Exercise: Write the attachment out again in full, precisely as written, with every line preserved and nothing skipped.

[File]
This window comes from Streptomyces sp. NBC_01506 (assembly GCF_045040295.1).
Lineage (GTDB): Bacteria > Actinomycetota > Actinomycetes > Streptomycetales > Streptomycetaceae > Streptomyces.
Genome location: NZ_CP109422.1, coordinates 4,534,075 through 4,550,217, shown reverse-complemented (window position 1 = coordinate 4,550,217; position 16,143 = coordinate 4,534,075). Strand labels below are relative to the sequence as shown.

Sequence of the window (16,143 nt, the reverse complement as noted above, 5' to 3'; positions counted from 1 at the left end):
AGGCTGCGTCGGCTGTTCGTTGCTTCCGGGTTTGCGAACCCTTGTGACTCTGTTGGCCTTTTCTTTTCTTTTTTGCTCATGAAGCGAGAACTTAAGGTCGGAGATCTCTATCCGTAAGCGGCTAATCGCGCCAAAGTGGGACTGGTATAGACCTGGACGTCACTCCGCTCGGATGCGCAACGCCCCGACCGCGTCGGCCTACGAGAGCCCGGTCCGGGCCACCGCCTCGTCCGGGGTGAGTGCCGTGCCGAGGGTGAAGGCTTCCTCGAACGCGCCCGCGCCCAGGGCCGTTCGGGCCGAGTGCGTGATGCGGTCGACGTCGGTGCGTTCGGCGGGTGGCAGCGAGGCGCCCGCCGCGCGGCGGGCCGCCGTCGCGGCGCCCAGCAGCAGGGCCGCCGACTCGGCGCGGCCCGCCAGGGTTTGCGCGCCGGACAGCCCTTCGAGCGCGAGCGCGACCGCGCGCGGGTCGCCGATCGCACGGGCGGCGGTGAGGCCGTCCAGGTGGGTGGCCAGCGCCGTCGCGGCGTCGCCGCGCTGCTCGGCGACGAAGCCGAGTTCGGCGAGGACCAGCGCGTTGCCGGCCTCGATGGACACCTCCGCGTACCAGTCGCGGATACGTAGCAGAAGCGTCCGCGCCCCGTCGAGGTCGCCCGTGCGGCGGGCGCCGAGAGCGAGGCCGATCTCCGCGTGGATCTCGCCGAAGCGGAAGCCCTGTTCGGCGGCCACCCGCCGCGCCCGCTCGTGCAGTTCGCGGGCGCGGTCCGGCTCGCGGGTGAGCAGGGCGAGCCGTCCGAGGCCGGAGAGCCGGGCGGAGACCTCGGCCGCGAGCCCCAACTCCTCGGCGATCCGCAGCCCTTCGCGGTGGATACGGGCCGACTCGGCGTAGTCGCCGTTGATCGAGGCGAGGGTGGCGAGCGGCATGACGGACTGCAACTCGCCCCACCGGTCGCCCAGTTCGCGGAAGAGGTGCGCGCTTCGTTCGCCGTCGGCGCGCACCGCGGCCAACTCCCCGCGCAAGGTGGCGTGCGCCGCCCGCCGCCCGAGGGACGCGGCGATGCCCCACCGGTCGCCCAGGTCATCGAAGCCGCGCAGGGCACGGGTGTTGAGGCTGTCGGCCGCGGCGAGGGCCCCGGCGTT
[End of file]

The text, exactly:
This window comes from Streptomyces sp. NBC_01506 (assembly GCF_045040295.1).
Lineage (GTDB): Bacteria > Actinomycetota > Actinomycetes > Streptomycetales > Streptomycetaceae > Streptomyces.
Genome location: NZ_CP109422.1, coordinates 4,534,075 through 4,550,217, shown reverse-complemented (window position 1 = coordinate 4,550,217; position 16,143 = coordinate 4,534,075). Strand labels below are relative to the sequence as shown.

Sequence of the window (16,143 nt, the reverse complement as noted above, 5' to 3'; positions counted from 1 at the left end):
AGGCTGCGTCGGCTGTTCGTTGCTTCCGGGTTTGCGAACCCTTGTGACTCTGTTGGCCTTTTCTTTTCTTTTTTGCTCATGAAGCGAGAACTTAAGGTCGGAGATCTCTATCCGTAAGCGGCTAATCGCGCCAAAGTGGGACTGGTATAGACCTGGACGTCACTCCGCTCGGATGCGCAACGCCCCGACCGCGTCGGCCTACGAGAGCCCGGTCCGGGCCACCGCCTCGTCCGGGGTGAGTGCCGTGCCGAGGGTGAAGGCTTCCTCGAACGCGCCCGCGCCCAGGGCCGTTCGGGCCGAGTGCGTGATGCGGTCGACGTCGGTGCGTTCGGCGGGTGGCAGCGAGGCGCCCGCCGCGCGGCGGGCCGCCGTCGCGGCGCCCAGCAGCAGGGCCGCCGACTCGGCGCGGCCCGCCAGGGTTTGCGCGCCGGACAGCCCTTCGAGCGCGAGCGCGACCGCGCGCGGGTCGCCGATCGCACGGGCGGCGGTGAGGCCGTCCAGGTGGGTGGCCAGCGCCGTCGCGGCGTCGCCGCGCTGCTCGGCGACGAAGCCGAGTTCGGCGAGGACCAGCGCGTTGCCGGCCTCGATGGACACCTCCGCGTACCAGTCGCGGATACGTAGCAGAAGCGTCCGCGCCCCGTCGAGGTCGCCCGTGCGGCGGGCGCCGAGAGCGAGGCCGATCTCCGCGTGGATCTCGCCGAAGCGGAAGCCCTGTTCGGCGGCCACCCGCCGCGCCCGCTCGTGCAGTTCGCGGGCGCGGTCCGGCTCGCGGGTGAGCAGGGCGAGCCGTCCGAGGCCGGAGAGCCGGGCGGAGACCTCGGCCGCGAGCCCCAACTCCTCGGCGATCCGCAGCCCTTCGCGGTGGATACGGGCCGACTCGGCGTAGTCGCCGTTGATCGAGGCGAGGGTGGCGAGCGGCATGACGGACTGCAACTCGCCCCACCGGTCGCCCAGTTCGCGGAAGAGGTGCGCGCTTCGTTCGCCGTCGGCGCGCACCGCGGCCAACTCCCCGCGCAAGGTGGCGTGCGCCGCCCGCCGCCCGAGGGACGCGGCGATGCCCCACCGGTCGCCCAGGTCATCGAAGCCGCGCAGGGCACGGGTGTTGAGGCTGTCGGCCGCGGCGAGGGCCCCGGCGTT